Baseball body art
The Buffalo Bisons blew a 4-1 lead before holding on to beat the Syracuse Chiefs, 5-4, in 10 innings Tuesday night. But here’s the number that really stood out from the contest between the Thruway rivals: 36.
As in, the Chiefs held a promotion offering free, lifetime admission to home games to any fan willing to get a tattoo of the team’s logo, and representatives from Carmelo’s Ink City inked 36 people during the game at NBT Bank Stadium.
The Tattoo Night promotion required that participants be at least 18 and sober. They had to get the tattoo on their arms, upper shoulder, ribs or lower legs. The black-ink logo shows a locomotive bursting through the letter “C.”
The Post-Standard newspaper reported that the three dozen dedicated Chiefs fans, who started lining up six hours early, included a 72-year-old grandmother. They get general-admission tickets – which go for $5 – to any game as long as current management owns the team.
We wondered if the Bisons, who take a backseat to no one in wacky promotions, would do their own Tattoo Night. “That’s great branding, that’s for sure,” said spokesman Brad Bisbing. “Those are the kinds of things that make baseball great.”
The Bisons aren’t likely to do it themselves, Bisbing said, but we’re hoping some other local institutions try the idea. Forget the Bills and Sabres. We’d get inked for a lifetime supply of Flying Bison beer, Anchor Bar wings or Watson’s sponge candy.
Love of minor league baseball isn’t the only thing Buffalo and Syracuse have in common.
The Post-Standard polled its readers about how New York should spend a $2.2 billion windfall from French bank BNP Paribas.
At least two commenters suggested the state should buy the Buffalo Bills with the money, with one noting it’s the only team in the state.
Given the way state government operates, we wonder how it would do managing an NFL franchise.
The music man
Restaurateur Russell J. Salvatore’s habit of making grand public gestures is nothing new, from scooping up the last of the unsold Buffalo Bills tickets so games can be shown on television to donating $500,000 to Erie County Medical Center for a new orthopedic unit.
But like the opulent decor that is the hallmark of his restaurant, the news that Salvatore would pay for the fireworks display at Canalside and that he had picked out the music to go with it caught our eye.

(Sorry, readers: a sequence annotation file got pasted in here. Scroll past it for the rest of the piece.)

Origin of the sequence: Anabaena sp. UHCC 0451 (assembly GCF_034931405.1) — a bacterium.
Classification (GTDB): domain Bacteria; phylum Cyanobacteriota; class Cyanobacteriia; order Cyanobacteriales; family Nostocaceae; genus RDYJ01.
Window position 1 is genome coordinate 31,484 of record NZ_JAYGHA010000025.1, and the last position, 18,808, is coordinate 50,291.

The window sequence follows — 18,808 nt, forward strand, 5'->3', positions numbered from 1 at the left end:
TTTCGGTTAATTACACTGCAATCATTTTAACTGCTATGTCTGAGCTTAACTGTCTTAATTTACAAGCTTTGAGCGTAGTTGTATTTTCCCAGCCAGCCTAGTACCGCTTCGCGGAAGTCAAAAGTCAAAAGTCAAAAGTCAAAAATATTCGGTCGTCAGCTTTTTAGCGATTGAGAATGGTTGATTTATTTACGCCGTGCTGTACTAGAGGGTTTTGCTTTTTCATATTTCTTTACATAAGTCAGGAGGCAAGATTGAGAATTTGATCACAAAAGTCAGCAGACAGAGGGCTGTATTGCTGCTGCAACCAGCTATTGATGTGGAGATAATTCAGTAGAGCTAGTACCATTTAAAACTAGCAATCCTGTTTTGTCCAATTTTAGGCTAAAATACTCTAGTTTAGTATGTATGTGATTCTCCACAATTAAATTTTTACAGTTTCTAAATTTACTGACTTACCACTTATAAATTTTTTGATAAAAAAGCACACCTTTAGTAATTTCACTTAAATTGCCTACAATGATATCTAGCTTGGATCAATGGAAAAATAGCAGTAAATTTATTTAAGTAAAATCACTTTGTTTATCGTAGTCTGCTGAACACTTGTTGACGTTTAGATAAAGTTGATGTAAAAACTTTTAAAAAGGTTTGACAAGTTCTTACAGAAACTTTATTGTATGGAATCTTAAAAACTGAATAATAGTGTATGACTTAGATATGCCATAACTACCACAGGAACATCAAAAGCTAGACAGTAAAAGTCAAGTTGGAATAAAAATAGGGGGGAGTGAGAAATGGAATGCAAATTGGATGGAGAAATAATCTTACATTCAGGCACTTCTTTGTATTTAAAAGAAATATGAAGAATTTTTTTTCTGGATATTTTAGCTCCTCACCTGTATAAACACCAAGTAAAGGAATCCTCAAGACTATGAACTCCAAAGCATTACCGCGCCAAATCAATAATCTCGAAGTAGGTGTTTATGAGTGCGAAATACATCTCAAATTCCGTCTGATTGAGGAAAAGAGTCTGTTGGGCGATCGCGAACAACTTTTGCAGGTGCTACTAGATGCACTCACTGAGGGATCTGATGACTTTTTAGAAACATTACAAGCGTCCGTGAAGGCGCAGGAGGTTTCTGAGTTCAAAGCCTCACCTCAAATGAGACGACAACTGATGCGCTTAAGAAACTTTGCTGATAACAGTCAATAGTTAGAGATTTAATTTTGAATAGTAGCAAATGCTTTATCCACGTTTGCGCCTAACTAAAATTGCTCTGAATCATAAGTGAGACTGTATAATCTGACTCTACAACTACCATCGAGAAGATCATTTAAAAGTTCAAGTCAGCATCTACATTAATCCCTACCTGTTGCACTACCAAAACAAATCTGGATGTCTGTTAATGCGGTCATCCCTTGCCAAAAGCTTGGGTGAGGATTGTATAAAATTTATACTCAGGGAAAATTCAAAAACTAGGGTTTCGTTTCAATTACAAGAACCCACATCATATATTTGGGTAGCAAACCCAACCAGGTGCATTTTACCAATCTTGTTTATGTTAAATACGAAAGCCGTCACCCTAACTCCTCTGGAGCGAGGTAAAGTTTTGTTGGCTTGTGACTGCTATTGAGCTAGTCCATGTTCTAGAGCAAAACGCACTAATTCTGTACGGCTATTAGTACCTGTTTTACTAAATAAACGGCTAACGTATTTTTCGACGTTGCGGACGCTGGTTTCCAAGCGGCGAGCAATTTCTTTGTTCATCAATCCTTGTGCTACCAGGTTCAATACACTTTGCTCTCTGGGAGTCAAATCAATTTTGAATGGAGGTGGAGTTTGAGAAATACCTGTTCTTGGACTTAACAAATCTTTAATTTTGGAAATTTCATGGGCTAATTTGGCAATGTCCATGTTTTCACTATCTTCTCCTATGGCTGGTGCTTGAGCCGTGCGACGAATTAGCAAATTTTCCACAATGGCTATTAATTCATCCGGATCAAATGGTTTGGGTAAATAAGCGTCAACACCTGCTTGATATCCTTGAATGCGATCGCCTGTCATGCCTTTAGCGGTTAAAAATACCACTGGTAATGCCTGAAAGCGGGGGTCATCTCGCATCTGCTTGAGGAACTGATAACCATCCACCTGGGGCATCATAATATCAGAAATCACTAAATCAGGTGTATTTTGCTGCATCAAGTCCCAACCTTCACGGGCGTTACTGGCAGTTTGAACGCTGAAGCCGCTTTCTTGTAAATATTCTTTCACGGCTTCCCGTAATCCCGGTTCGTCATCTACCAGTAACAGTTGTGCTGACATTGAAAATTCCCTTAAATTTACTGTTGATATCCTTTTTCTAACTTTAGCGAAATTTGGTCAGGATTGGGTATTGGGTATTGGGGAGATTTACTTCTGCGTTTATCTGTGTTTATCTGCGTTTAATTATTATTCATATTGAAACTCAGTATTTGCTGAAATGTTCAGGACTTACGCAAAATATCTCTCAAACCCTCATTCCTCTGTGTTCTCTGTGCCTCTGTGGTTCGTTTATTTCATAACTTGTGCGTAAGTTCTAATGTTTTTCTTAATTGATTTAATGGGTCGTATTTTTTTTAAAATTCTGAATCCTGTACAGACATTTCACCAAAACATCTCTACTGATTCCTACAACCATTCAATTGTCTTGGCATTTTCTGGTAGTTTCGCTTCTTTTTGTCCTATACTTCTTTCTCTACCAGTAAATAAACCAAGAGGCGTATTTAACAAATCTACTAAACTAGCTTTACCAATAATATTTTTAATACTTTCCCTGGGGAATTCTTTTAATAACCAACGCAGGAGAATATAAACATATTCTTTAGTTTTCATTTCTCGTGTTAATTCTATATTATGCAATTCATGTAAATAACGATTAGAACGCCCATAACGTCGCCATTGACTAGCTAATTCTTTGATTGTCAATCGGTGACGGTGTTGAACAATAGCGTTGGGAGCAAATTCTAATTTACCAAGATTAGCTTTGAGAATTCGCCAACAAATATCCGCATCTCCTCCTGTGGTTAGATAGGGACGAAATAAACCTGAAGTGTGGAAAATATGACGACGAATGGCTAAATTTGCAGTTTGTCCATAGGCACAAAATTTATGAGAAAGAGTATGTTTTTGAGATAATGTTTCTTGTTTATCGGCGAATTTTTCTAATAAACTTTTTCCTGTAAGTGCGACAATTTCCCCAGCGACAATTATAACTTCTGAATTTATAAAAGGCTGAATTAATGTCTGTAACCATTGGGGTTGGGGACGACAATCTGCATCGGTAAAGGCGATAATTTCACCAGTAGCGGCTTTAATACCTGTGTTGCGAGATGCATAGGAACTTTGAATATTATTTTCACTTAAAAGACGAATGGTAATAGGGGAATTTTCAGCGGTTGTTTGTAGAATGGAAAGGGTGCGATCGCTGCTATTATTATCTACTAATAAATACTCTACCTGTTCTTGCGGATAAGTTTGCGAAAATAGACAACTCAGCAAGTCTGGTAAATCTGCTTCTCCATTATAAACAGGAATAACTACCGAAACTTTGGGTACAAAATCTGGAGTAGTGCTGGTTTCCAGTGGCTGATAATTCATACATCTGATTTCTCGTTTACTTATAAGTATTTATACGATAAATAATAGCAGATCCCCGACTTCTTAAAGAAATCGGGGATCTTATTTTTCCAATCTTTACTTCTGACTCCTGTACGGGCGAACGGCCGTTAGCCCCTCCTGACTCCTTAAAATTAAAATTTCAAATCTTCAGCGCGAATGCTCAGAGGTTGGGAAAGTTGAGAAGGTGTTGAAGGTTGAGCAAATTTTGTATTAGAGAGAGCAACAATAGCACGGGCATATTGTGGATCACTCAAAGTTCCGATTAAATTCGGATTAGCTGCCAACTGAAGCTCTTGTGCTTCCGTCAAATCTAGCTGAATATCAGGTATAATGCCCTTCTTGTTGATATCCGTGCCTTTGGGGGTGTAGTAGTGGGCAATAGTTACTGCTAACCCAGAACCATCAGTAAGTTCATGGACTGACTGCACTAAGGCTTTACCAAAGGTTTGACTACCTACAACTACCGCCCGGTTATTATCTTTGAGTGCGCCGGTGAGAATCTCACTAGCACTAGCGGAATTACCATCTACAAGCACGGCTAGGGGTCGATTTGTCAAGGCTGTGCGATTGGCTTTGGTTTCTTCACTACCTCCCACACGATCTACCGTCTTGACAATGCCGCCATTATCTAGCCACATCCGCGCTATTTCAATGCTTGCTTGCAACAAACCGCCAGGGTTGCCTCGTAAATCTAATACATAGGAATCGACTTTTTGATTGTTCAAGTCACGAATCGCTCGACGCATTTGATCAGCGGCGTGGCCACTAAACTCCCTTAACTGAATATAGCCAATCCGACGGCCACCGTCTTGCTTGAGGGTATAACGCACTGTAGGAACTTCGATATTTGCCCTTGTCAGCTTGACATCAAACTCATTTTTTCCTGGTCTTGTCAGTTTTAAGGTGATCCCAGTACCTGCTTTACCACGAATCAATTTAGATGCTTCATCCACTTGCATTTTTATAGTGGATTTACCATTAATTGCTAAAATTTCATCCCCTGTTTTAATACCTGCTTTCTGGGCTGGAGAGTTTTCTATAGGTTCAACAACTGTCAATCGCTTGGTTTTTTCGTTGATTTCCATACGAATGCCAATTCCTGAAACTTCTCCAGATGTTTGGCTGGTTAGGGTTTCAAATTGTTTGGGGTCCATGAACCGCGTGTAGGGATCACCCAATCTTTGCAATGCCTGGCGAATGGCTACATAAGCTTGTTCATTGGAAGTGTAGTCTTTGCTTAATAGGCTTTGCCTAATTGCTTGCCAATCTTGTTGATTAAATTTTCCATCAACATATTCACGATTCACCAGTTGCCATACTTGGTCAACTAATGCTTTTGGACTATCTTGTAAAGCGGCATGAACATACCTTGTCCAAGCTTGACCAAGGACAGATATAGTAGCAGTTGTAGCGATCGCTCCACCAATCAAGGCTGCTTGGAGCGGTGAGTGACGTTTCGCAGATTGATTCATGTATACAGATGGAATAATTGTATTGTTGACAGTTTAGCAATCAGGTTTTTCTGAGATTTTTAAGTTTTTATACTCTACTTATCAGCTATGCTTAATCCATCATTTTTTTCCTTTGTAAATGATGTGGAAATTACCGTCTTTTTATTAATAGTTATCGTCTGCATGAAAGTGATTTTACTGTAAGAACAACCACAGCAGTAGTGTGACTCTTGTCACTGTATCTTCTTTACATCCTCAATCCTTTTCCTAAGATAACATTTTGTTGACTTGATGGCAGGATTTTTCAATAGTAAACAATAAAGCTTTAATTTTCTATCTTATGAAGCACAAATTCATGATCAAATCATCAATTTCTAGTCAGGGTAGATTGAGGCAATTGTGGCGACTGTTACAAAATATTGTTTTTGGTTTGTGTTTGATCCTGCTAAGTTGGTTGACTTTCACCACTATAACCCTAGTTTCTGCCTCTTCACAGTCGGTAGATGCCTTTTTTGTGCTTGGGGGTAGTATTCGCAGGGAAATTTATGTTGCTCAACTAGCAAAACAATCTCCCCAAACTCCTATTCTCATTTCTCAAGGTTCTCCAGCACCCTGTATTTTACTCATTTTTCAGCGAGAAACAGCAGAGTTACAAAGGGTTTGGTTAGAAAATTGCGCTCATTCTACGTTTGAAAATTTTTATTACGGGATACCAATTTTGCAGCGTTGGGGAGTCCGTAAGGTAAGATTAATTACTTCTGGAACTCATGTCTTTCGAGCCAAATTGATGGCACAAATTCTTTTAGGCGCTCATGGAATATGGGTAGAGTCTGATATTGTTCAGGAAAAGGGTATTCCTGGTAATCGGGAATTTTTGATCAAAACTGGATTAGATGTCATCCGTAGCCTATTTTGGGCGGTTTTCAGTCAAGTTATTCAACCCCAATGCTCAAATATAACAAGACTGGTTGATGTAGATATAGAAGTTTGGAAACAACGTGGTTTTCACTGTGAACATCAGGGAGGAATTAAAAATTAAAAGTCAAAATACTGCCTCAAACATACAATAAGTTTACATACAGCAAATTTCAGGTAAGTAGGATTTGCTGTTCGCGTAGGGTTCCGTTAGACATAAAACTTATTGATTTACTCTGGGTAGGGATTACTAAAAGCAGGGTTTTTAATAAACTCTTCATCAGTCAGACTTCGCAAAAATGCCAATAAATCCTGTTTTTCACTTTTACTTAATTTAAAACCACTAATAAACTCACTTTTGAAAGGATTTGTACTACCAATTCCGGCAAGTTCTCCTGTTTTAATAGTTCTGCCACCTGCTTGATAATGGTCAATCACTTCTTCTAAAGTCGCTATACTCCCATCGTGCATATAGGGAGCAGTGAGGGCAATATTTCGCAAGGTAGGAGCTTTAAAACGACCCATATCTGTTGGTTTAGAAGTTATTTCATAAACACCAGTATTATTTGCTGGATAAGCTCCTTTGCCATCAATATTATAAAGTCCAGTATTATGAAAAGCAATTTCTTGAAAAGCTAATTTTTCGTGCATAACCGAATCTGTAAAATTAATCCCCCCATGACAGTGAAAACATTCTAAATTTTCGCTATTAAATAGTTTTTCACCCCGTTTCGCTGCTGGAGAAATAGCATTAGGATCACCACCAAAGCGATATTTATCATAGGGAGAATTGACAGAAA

Years ago, Salvatore paid for fireworks displays, but this year is his first at Canalside.
According to Salvatore, fireworks should only be watched with a soundtrack of patriotic music.
“You are so proud you are American you want to cry,” he said of the experience. “It’s all patriotic music. It gives you the goose pimples.”
A sweet offer in Hamburg
It may seem like the Hamburg School Board member misconduct hearing, which so far has spanned more than 26 hours, is going on forever.
It has gotten into screaming, yelling and confrontational behavior, and that’s just when the two sides are trying to schedule future meeting dates.
But they agreed to four more dates in August. By the last scheduled session, three of the participants will have turned a year older: District lawyer Andrew J. Freedman, whose birthday was June 25, defense co-counsel Nicholas Hriczko, whose birthday is Aug. 4, and the subject of the hearing, Catherine Schrauth Forcucci, who has a birthday in August.
There was good-natured joking about attending the hearing on such occasions, and Schrauth Forcucci offered an olive branch, of sorts.
“It’s my birthday,” she said of Aug. 13. “I’ll bring a cake. What kind do you want? Chocolate? Vanilla?”
“Chocolate,” Freedman said.
Finally, something everyone can agree on.
Written by Jill Terreri, with contributions from Stephen T. Watson and Barbara O’Brien. email: firstname.lastname@example.org